SEOUL, Jan. 11 (Korea Bizwire) — The COVID-19 pandemic has dealt a heavy blow to a number of self-employed South Koreans.
Among them, however, indie musicians and the operators of small-sized performance halls have been hit the hardest.
With almost all performances having been cancelled due to social distancing regulations, the performance halls have remained idle for almost one year.
There were more than 400 shows cancelled at the performance halls in the neighborhood of Hongdae, an area popular with young people, during the period from February to December last year with total losses estimated at about 2 billion won (US$1.82 million), according to the Record Label Industry Association of Korea.
This figure, however, covers only the value of unsold tickets. When including the cost of rent, staff and maintenance and promotion, total losses would be far higher.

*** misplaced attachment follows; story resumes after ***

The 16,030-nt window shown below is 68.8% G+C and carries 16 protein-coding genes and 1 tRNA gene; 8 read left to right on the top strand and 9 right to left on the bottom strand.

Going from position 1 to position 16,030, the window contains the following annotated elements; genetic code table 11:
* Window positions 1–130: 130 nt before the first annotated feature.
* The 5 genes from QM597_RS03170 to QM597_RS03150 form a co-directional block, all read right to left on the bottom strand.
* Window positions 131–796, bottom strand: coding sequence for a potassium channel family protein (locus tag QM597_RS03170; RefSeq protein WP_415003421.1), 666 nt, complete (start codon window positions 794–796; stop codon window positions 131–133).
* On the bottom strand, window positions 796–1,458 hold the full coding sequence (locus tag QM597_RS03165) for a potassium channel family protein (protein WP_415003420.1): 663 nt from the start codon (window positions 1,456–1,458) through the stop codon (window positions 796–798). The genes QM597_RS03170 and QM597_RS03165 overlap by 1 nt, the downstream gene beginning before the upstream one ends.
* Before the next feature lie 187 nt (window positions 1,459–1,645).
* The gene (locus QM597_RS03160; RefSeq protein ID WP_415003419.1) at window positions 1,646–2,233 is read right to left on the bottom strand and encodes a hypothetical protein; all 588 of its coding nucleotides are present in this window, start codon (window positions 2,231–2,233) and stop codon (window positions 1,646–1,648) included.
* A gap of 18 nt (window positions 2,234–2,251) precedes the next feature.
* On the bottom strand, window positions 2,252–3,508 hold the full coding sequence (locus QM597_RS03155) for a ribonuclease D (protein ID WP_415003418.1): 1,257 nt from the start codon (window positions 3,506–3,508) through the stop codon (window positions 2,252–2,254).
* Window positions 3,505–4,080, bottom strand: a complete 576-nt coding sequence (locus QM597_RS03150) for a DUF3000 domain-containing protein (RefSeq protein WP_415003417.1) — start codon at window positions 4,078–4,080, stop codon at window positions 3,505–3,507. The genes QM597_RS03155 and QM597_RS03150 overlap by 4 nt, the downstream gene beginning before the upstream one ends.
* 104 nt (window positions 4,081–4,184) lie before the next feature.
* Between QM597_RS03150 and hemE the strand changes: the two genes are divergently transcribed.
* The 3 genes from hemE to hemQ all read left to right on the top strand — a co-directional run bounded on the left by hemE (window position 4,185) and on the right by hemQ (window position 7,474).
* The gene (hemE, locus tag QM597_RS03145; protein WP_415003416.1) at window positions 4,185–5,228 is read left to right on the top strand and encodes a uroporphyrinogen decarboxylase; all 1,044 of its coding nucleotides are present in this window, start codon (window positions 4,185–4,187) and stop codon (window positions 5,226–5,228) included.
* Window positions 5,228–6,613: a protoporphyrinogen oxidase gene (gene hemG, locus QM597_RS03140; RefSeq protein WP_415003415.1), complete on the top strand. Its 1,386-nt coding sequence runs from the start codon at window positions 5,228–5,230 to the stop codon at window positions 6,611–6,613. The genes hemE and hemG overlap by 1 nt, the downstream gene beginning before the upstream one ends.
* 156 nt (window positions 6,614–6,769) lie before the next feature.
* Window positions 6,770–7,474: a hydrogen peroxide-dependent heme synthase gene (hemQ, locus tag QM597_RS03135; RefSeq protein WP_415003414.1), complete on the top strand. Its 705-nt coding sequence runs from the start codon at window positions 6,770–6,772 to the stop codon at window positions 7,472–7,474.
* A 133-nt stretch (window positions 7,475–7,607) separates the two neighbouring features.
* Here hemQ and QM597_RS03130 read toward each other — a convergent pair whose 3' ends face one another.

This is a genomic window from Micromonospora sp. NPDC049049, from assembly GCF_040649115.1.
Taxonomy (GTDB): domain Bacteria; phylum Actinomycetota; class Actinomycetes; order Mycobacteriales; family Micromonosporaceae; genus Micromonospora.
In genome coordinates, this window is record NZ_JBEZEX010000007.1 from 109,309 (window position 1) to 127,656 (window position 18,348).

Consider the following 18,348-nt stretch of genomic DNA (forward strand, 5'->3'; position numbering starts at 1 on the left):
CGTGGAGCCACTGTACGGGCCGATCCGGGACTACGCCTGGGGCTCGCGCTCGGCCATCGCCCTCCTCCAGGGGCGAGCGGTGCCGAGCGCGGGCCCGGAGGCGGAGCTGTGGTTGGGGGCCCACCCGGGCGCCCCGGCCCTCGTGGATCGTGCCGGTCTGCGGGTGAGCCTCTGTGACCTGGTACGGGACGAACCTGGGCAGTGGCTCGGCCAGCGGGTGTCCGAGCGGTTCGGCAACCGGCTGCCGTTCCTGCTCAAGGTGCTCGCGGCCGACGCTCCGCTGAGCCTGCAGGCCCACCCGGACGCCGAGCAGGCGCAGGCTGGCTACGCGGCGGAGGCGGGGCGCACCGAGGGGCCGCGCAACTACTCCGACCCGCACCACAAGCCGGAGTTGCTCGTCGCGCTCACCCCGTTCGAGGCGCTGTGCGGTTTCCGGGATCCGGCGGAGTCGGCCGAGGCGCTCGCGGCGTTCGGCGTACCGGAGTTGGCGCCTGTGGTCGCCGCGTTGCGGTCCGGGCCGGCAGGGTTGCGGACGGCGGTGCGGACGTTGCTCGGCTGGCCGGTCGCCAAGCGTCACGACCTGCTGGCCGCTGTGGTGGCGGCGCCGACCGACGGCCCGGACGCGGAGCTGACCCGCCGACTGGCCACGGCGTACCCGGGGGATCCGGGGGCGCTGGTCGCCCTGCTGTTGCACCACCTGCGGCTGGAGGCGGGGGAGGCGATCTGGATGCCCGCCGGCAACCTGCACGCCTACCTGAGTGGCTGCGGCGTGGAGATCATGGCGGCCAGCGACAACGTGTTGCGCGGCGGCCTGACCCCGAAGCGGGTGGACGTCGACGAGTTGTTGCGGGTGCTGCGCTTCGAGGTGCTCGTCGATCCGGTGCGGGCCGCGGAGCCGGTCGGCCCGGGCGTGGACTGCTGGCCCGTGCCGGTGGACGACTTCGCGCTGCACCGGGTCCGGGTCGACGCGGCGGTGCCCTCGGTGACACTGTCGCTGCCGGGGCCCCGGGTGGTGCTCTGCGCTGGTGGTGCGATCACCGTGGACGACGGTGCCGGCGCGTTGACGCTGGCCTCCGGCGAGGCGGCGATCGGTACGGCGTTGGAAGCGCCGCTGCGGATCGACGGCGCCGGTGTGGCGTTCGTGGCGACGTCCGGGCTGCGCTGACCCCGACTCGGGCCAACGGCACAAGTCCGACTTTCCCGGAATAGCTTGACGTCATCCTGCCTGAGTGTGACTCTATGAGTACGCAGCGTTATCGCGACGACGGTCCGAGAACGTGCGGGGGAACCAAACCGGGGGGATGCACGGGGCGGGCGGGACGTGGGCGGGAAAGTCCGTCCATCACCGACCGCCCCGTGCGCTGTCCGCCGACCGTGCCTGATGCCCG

Against this backdrop, an increasing number of performance halls that have operated in Hongdae over the past several decades are shutting down, crippled by mounting losses and no sign of the light at the end of the tunnel.
The problem is that the shutdown of performance halls not only threatens the livelihood of the workers concerned, but has also shaken the foundation of the nation’s indie music scene, resulting in the desolation of the country’s pop music industry.
In general, indie musicians who don’t belong to large-sized entertainment agencies build up their public awareness and enhance their musical capability mainly through performances at small-sized live clubs.
However, as small-sized live performance halls are shut down, such a virtuous cycle structure is being shaken.
Taking these factors into consideration, some industry experts stress that performance halls should be seen as a kind of ‘culture’ rather than merely businesses, adding that they shouldn’t be compared to other types of commercial ventures.
J. S. Shin (email@example.com)